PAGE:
The Spirit in It
by Ruth Jackson
May 20, 2024
Ruth standing by Fireplace facade

My husband and I bought a house in the year 2000.  It faced the freeway.  Other than that, I liked the house but I couldn’t see living right across from the freeway.  Since my husband had already fallen in love with the shop behind the house, he said to me, “I will fix it up and we will sell it in two years then you can move anywhere you want to.”  I fell for his sincerity, hook, line and sinker.

Pocket door where there was a wall before

Pocket door where there was a wall before

Well, here I am in 2024 and I still live in the house.  From 2000 to 2019 he built floor to ceiling bookcases in the living room and in the family room.  He built a wooden fireplace façade that is just breath taking.  He turned the columns on the lathe that go from the top of the fireplace to the ceiling.  He built the coat rack and the magnificent mahogany pocket doors and the grandfather clock and the hall tree.

Shall I go on?

He passed away in 2019 and now there is nothing in the world that is keeping me from selling the house and moving anywhere I please –– except for every piece of wood he touched.

I don’t regret not moving.  The state kindly built a wall between my house and the freeway and that helped significantly.  I feel comfort in living where he lived.  I feel him in the shop when I’m working on one of my projects.  I did a rush job on refinishing a chair and I could hear him in my head saying, “Wood working takes patience.  You can’t rush it.  Do it over.”  And I did.

My husband, a master woodcrafter, would laugh at me when I’d drool over a wooden box at a yard sale.  He laughed when I wanted to transport my pine bookcases from Texas to California.  The wooden box and the bookcases were inferior in his mind because they were not oak or walnut or mahogany.  To my mind they held history.  They had been useful items that endured.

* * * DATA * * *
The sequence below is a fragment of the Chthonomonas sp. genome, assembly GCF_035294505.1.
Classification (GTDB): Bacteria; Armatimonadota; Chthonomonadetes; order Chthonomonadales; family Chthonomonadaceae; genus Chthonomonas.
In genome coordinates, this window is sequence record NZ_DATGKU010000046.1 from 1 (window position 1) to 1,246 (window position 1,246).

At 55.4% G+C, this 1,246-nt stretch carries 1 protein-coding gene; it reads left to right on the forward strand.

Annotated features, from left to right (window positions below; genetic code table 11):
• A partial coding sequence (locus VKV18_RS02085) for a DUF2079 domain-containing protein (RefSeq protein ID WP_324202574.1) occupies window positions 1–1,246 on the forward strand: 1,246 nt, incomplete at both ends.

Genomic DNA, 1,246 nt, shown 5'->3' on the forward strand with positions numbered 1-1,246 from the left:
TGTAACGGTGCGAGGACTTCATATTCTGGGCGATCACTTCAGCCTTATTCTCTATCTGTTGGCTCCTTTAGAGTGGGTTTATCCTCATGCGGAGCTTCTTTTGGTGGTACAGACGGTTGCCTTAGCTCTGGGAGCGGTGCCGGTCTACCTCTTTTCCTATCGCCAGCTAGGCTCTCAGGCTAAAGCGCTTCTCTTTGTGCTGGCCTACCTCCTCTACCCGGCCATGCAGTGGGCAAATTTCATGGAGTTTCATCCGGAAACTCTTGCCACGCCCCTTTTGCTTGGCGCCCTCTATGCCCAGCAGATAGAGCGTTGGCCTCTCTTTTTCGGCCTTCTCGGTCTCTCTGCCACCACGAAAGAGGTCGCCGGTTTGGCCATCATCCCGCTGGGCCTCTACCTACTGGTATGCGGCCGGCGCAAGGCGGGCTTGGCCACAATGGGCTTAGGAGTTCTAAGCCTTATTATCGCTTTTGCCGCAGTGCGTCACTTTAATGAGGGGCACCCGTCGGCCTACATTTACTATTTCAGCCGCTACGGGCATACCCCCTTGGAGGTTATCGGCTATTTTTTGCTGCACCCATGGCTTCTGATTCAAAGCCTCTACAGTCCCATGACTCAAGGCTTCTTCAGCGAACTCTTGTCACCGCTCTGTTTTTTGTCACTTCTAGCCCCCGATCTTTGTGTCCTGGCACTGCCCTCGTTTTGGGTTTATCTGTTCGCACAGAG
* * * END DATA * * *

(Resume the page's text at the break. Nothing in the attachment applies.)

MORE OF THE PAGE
Ruth holding plane with friends Stjepan Grgas and his daughter Yvonne Grgas-Beck

Ruth holding plane with friends Stjepan Grgas and his daughter Yvonne Grgas-Beck

Not long ago a friend I have known since the 1970s was moving out of his home and in with his daughter.  They were selling or giving away all of his tools and personal belongings.  I asked if I could have a tool that he had used.  His daughter brought out a metal adjustable wrench.  I accepted it but looked a little sad about it.  When she asked about it, I said something with wood on it would hold more of his spirit.  She looked at me and then at my daughter and shook her head as if I was just a tiny bit looney.  My daughter, trying to make some sense of my request, explained, “Mom has American Indian heritage.”  I’m not sure if that made me look more or less sane.

The truth is that the plane with a wooden handle “feels” more like him. I feel his spirit more in the plane with the wooden handle than in the wrench, although he used and touched both of them.

I feel my mom’s spirit in the heavy, dark walnut furniture that graced her family room for decades and now lives in my family room since her passing in 2002.  I always thought they were of Spanish design but an insurance appraiser said they are Portuguese.  Regardless of origin, they were loved by my mom and, therefore, they are loved by me.

Grandma's treadle sewing machine

Grandma’s treadle sewing machine

The older I get, the more important these memory triggers are.  I can run my hand over my Grandma Grace’s Singer treadle sewing machine and feel myself in her sewing room.  I can “smell” that room and feel the hot, humid Indiana summer.  I remember walking through her bedroom and through her closet to get to the small room where she did magic with that sewing machine.  She could turn flour sacks into summer play clothes, or turn a few yards of fabric and some lace into my Sunday best.